Sunday, 27 April 2008

It's a Mean Old Scene - book review

It's a Mean Old Scene: A History of Modern Bradford From 1974, Redbeck Press, £9.99

"Be warned, this is no typical local history book, no gushing amateur Bronte biography, no rose-tinted recollection of the grind of life in the mills, no wistful trip down memory lane ending in a demand for a return to the days when trolley buses rattled along the streets and families of ten left their front doors open all night. Indeed, take a look at the title: It's a Mean Old Scene was one of Bradford's most infamous and possibly perceptive pieces of graffiti that endured throughout the 1970s.

With candour and thoughtfulness, Greenhalf tackles head-on real life in Bradford since the mid-1970s. He is one of the few people in the city to comment openly about the race question, neither side-stepping the issue with deft politically correct moves not spouting mindless, bigoted invective...

This book is a curious mix of social commentary and personal recollection. Some of the best chapters to my mind are the ones which focus on Greenhalf's journalistic exploits. Particularly notable is the moving passage on the Bradford City disaster, which begins with a newspaperman's cynicism and blossoms into a portrait of the human condition.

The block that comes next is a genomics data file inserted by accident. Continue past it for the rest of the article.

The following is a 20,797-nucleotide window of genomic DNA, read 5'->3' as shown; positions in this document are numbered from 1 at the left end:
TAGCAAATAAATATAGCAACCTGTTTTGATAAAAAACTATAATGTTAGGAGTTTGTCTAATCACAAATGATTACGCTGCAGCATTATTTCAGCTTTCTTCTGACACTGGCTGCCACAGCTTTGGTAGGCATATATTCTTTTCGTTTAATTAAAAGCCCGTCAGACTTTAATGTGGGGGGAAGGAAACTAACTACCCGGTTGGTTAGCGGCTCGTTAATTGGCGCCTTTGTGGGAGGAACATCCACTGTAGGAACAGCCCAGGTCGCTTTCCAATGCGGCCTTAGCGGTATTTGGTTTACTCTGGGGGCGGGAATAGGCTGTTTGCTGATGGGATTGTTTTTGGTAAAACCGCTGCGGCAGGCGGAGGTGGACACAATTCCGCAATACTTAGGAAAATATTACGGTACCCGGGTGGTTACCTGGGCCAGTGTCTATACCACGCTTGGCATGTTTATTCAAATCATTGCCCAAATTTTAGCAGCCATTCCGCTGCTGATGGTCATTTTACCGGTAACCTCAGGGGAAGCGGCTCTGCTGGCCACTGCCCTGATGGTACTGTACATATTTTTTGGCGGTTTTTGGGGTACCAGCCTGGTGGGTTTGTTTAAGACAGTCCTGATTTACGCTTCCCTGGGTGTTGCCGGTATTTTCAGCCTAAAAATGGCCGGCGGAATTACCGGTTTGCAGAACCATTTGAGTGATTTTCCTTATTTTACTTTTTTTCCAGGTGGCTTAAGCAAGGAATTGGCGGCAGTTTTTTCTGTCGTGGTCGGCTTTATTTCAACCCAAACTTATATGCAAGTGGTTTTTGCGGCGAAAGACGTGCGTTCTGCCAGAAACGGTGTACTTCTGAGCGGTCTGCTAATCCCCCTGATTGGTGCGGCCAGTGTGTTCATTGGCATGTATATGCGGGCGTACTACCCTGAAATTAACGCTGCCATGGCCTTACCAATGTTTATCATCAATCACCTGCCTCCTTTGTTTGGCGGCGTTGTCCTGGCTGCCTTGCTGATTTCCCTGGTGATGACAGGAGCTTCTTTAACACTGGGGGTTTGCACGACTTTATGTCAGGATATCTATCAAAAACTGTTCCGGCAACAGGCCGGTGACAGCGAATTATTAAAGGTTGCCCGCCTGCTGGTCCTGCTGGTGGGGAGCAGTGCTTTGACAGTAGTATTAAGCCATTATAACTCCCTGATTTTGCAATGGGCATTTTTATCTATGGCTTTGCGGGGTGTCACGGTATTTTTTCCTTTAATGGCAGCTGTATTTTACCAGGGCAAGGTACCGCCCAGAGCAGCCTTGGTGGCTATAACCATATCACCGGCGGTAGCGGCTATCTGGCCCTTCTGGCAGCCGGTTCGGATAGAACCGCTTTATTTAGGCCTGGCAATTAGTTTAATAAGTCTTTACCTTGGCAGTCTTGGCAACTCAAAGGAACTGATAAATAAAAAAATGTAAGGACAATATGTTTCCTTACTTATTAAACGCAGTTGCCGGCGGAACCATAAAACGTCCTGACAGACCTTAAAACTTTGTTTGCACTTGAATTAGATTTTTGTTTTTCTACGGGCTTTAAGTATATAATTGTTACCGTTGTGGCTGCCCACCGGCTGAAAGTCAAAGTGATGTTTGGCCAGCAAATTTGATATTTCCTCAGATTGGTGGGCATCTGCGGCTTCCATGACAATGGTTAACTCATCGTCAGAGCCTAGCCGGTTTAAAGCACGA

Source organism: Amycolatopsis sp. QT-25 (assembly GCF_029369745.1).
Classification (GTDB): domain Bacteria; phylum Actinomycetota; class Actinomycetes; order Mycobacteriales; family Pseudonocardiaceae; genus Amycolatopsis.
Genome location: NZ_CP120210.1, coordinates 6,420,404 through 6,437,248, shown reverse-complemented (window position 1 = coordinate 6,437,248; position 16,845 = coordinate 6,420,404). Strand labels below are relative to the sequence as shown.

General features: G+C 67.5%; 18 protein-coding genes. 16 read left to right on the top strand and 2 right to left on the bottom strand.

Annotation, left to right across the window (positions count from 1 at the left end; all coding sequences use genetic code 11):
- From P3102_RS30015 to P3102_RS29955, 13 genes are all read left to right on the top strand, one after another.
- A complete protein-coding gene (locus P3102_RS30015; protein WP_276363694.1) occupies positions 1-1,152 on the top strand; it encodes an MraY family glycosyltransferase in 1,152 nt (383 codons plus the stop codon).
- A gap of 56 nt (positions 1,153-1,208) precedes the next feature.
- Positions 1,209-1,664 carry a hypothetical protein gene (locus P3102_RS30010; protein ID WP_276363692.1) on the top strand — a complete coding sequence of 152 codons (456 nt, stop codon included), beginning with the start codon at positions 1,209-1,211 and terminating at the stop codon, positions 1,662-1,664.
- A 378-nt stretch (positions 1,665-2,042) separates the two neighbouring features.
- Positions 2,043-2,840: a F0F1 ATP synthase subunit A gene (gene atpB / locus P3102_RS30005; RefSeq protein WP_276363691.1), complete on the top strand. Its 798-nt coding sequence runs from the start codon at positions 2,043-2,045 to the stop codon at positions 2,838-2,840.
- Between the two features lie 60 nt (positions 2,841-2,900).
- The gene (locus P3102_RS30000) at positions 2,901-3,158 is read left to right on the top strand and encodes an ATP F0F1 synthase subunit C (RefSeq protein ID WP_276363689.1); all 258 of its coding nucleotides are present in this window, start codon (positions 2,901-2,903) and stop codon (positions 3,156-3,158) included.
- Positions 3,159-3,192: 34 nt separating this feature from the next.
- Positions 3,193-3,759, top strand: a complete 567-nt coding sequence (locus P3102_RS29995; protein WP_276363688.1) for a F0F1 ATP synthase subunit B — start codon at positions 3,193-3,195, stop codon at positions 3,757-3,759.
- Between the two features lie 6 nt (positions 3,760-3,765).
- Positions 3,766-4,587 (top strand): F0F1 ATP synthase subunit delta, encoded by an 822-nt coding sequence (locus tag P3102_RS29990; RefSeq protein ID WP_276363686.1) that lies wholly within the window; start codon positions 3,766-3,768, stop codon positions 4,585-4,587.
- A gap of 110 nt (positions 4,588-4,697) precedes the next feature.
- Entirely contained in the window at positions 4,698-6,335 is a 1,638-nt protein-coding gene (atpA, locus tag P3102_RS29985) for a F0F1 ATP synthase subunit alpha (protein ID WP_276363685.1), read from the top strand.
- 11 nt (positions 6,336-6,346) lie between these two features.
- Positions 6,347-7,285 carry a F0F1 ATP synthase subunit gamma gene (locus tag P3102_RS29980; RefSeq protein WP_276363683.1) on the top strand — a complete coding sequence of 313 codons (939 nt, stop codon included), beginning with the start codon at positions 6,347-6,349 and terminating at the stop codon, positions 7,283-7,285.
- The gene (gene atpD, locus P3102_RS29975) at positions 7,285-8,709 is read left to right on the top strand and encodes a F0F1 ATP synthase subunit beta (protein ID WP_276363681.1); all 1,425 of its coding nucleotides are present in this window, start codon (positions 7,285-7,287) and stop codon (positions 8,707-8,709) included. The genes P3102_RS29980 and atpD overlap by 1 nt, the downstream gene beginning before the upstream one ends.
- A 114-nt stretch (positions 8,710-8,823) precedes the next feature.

It's 'dark twin' is the piece on the Ripper murders, and Greenhalf's soul-bearing on how deeply the gruesome killings got under his skin must have taken great bravery to write - it is certainly not glib, easy reading...

In spite of, or perhaps because of, the things Jim Greenhalf has seen, one thing shines through this book, and it's possibly something he might be hard-pushed to admit to himself: he has a great and deep love for Bradford. Unlike many people in the city, Greenhalf cares."

DAVID BARNETT, Telegraph & Argus, Bradford, May, 2002.